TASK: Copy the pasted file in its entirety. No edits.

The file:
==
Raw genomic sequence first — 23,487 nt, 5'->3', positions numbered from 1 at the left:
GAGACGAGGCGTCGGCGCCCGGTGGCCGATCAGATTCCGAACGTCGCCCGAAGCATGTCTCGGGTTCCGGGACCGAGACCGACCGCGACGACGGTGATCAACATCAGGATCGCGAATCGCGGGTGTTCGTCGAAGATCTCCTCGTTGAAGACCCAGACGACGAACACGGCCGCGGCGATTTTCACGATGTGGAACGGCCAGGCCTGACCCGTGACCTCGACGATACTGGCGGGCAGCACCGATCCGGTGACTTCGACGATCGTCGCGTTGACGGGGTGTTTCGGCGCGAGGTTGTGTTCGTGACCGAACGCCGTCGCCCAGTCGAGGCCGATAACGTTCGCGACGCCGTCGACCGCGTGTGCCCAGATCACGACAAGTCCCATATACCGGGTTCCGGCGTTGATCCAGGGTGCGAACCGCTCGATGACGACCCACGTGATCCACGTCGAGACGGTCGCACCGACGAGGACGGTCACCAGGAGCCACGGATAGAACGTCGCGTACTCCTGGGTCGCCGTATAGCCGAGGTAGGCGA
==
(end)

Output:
Raw genomic sequence first — 23,487 nt, 5'->3', positions numbered from 1 at the left:
GAGACGAGGCGTCGGCGCCCGGTGGCCGATCAGATTCCGAACGTCGCCCGAAGCATGTCTCGGGTTCCGGGACCGAGACCGACCGCGACGACGGTGATCAACATCAGGATCGCGAATCGCGGGTGTTCGTCGAAGATCTCCTCGTTGAAGACCCAGACGACGAACACGGCCGCGGCGATTTTCACGATGTGGAACGGCCAGGCCTGACCCGTGACCTCGACGATACTGGCGGGCAGCACCGATCCGGTGACTTCGACGATCGTCGCGTTGACGGGGTGTTTCGGCGCGAGGTTGTGTTCGTGACCGAACGCCGTCGCCCAGTCGAGGCCGATAACGTTCGCGACGCCGTCGACCGCGTGTGCCCAGATCACGACAAGTCCCATATACCGGGTTCCGGCGTTGATCCAGGGTGCGAACCGCTCGATGACGACCCACGTGATCCACGTCGAGACGGTCGCACCGACGAGGACGGTCACCAGGAGCCACGGATAGAACGTCGCGTACTCCTGGGTCGCCGTATAGCCGAGGTAGGCGA